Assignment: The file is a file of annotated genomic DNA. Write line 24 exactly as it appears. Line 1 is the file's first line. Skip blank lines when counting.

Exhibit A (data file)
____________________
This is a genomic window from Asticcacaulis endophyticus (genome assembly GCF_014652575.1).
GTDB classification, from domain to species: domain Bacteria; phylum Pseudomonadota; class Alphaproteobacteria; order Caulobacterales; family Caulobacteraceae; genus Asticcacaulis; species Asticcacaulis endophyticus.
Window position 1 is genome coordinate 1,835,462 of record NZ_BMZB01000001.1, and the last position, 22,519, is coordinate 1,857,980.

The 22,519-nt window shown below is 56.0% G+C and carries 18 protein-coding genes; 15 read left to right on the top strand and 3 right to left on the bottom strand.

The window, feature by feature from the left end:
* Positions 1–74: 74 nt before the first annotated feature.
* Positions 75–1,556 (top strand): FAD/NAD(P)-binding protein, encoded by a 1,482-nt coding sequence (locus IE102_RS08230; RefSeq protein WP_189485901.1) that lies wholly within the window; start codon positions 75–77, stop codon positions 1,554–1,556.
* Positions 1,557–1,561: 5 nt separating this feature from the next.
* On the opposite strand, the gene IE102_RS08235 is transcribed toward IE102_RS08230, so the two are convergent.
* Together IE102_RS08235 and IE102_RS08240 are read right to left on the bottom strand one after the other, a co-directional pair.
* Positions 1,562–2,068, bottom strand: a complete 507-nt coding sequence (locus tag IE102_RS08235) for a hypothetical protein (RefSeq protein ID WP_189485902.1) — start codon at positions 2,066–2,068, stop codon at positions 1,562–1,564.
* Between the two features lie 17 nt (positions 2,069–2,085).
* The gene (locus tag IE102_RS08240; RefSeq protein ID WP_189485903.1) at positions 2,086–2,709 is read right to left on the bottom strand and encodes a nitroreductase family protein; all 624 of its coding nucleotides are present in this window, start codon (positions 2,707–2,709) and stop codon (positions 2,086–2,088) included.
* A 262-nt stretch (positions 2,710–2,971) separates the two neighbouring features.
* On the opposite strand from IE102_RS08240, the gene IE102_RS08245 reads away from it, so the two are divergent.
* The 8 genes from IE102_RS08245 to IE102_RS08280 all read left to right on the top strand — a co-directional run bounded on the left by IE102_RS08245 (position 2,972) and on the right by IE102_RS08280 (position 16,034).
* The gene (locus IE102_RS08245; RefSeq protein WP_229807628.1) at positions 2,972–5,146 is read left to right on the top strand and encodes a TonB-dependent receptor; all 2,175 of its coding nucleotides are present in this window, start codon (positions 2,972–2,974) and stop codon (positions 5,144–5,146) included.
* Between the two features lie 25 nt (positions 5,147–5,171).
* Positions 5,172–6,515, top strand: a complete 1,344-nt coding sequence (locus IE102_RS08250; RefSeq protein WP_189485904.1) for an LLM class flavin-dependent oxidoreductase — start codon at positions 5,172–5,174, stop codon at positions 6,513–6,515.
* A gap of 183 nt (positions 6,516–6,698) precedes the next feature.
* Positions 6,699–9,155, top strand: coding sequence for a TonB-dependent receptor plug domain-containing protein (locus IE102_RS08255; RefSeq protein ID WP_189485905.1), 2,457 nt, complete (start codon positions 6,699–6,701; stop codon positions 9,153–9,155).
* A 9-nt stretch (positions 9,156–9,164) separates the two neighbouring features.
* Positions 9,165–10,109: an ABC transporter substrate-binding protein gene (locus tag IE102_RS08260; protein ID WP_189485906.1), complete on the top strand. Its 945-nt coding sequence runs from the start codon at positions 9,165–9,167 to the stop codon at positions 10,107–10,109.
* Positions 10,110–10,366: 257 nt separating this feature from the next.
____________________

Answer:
* Positions 10,110–10,366: 257 nt separating this feature from the next.